Archive for December 2011

Voilà! Two turtle doves

December 10, 2011

A standard Christmas present bestowed by benign aunts is the humble and common handkerchief. They obviously feel that you can’t go wrong with this, as this gift is tailor made for men in a one size fits all. The hankie caters for the wide ranges in length and runniness of noses. The hankie is not just for Christmas as it can be blown all year round. I eagerly await this season’s offering.

For jailbirds this would be the ideal present. Gathering a few years worth and tying all the hankies together they’d be able to clamber down the wall outside the window of their cell. What they do afterwards, I don’t know? I’m not a prison break out specialist.

As with all things there is an up range market. Handkerchiefs are no different. M & S might be OK for the common people, in upper salons there are firms that make expensive bespoke silk chiefs. Only the very rich use this for nasal ejection purposes. More properly it is used as a fashion accessory in the breast pocket of a suit jacket.

There are many varied ways to tie a handkerchief.
· The Presidential, perhaps the simplest, is folded at right angles to fit in the pocket.
· The TV Fold looks similar but is folded diagonally with the point inside the pocket.
· The One-point Fold is folded diagonally with the point showing.
· The Two-point Fold is folded off-center so the two points do not completely overlap.
· The Puff is simply shaped into a round puff.
· The Reverse Puff is like the Puff, except with the puff inside and the points out, like petals.
· The Straight Shell is pleated and then folded over to give the appearance of nested shells.
· The Diagonal Shell is pleated diagonally and then folded.
(Thanks to Wiki for the folding methods described)

A cousin of mine, son of the hankie-present-giving aunt, swears by his hanky. He does. Like a second home switching MP, he mutters in anger “Flipping hankie”. My cousin is never seen without a hankie stuck to his face. He constantly blows his nose even when the tubes are plainly empty. The sounds emitted when he’s orchestrating his nostrils vary in pitch and tempo. He can rattle off a foghorn bugle then deliver a larghissimo of low timbre only the wolves can make it out.

And not for him the beautiful folding practices previously said. The used chief goes straight into the trouser pocket without a bye or a leave. The crumpled utensil will reappear at the next hint of a blockage. This time covered in the sticking crumbs from the threads of his pocket.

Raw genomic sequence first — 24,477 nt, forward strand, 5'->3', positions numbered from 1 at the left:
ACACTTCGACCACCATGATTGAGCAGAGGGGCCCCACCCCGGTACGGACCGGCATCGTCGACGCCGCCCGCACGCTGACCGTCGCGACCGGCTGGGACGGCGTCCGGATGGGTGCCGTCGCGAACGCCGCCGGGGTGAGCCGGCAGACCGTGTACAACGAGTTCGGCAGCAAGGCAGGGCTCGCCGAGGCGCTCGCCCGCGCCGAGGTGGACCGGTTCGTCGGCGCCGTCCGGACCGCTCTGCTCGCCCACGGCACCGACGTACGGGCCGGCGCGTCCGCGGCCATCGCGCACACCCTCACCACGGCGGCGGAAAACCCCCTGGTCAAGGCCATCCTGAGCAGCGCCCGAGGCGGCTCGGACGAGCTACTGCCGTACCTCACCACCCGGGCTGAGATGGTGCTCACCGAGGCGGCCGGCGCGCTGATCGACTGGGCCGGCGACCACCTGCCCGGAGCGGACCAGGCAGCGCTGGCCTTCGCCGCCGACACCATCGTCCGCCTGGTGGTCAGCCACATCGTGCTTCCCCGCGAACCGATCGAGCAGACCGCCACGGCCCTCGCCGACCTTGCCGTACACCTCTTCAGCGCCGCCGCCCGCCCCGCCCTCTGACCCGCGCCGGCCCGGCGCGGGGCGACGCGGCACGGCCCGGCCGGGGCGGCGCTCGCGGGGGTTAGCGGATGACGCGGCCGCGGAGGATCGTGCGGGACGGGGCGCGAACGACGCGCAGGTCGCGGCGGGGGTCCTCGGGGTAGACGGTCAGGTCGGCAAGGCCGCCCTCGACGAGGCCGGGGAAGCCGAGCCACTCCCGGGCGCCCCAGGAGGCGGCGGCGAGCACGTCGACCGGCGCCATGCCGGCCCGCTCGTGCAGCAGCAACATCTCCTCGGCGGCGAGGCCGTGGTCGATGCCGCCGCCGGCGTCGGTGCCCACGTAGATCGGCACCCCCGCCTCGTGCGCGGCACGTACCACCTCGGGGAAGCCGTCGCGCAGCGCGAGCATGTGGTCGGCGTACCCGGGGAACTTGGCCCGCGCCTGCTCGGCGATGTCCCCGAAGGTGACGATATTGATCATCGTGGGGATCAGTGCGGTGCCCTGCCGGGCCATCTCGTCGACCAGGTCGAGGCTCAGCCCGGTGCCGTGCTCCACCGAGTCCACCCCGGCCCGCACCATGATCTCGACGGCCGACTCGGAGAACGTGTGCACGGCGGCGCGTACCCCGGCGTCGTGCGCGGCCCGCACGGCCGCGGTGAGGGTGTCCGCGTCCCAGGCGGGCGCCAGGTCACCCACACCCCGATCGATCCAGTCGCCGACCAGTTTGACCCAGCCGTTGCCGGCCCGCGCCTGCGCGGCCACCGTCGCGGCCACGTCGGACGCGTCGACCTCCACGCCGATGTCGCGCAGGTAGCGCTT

Once upon a time this disgusting implement of his was used for a different function altogether. At a gathering of family members my sister in-law broke one of her fingernails in an unhappy accident with a can of Irn-Bru. I could relate with my relation to this misadventure as breaking a nail can be distressing. She cried in anguish. Quick as a sneeze, in steps the chivalrous cousin offering his soiled piece of cotton to wipe away the tears.

BARRY THE BRONTOSAURUS 1.2




(Guy) Forget Rosencrantz and Guildenstern, remember Gottfried and Ramírez

December 5, 2011


Anyone who knew me thirty years ago would tell you I was crazy about tennis. I used to play all the time with the inevitable result that I got better. Not having a strong serve didn’t hinder me as I was very quick around the court. I wouldn’t give up on any point and would return most shots that others would have let pass. Soon I was running out of players to play as I guess my regular opponents lost heart and through lack of challenge I drifted from the sport. Since then I have had sporadic games with various friends and colleagues.

One thing I did back then which seemed unusual was that when I played table tennis I played left-handed. I play tennis right-handed. I’m not sure how this came about. Mostly I’m right-handed. The only other thing I do with my left is play guitar, badly I might add. My table tennis ability is average. Losses are dismissed with the “I play with this hand to give you a chance” excuse.

Years later another sporting great changed hands, so to speak. Brian Lara was, at his peak, the best cricketing batsman in the world. He was left-handed. However, when he played golf (Why? For heaven’s sake) he used right-handed clubs. His reasoning was that he didn’t want his golf swing to impair with his natural talent for swinging a cricket bat. Maybe subconsciously that’s why I played TT using the “wrong ’un”. However, the script didn’t quite work out for me. If this were a musical blog: cue violins.

I’m not hung up about it even though in my prime I know I’d have had Andy Murray screaming blue murder as I whip him. In my days wooden racquets were the weaponry employed. I had a Slazenger bat that I wrapped with black masking tape to emulate my hero, Bjorn Borg and his famous Donnay racquet. See, there I go rabbitting on about tennis as if it’s 1981. Thanks for reading my rabbit. For the montage lovers this is a superb editing video. Included in this clip is the old love of my life, the minor tennis princess herself: Andrea Temesvari. Check her out at the 2.10 mark or thereabouts.